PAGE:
On Clowns: The Dictator and the Artist: Essays

Norman Manea, Author Grove/Atlantic $0 (178p) ISBN 978-0-8021-1415-0
Manea, who emigrated to the West in 1986, portrays life under Nicolae Ceausescu's dictatorship in Romania as a ``sinister carnival,'' a nightmarish Fellini movie. The country, governed by the dictator and his police ``like a penal colony,'' was nevertheless not totally monolithic, but instead full of ``ambiguity and duplicity, masks and falsehood.'' These elegant, outspoken essays explore the relationship between the writer, the state bureaucracy with its treacherous censorship and the ``not-so-innocent masses'' who accommodated themselves to lies and repression. Life was a state of permanent suspension, of cunning and silence, for the person with integrity and for the creative artist. Manea offers an intriguing expose of Mircea Eliade, historian of religion, as fascist sympathizer and right-wing ideologue. He names names in an autopsy of Ceausescu's ``hit squad,'' the special guard that enforced cultural conformity through denunciation of ``foreigners,'' ``liberals'' and ``European types.'' (Feb.)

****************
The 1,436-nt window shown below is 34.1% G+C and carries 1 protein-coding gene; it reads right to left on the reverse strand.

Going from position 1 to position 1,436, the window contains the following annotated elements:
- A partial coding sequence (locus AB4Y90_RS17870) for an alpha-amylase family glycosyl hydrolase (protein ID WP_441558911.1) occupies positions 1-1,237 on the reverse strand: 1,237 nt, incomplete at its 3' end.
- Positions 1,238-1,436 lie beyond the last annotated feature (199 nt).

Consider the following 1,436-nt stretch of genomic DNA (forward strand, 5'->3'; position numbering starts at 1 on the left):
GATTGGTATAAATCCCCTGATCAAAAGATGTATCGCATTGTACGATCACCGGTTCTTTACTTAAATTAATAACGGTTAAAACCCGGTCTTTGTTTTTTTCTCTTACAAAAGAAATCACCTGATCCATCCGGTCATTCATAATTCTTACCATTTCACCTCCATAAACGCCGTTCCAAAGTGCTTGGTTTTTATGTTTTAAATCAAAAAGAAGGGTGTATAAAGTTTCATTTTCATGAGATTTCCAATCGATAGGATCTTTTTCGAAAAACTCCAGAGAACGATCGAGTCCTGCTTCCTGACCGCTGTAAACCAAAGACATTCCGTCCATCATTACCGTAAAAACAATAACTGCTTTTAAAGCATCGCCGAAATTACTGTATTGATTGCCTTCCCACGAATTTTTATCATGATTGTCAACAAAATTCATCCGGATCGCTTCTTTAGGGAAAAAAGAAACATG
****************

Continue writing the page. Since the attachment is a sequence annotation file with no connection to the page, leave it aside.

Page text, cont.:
Reviewed on: 01/01/1992
Release date: 01/01/1992
Paperback - 192 pages - 978-0-8021-3375-5
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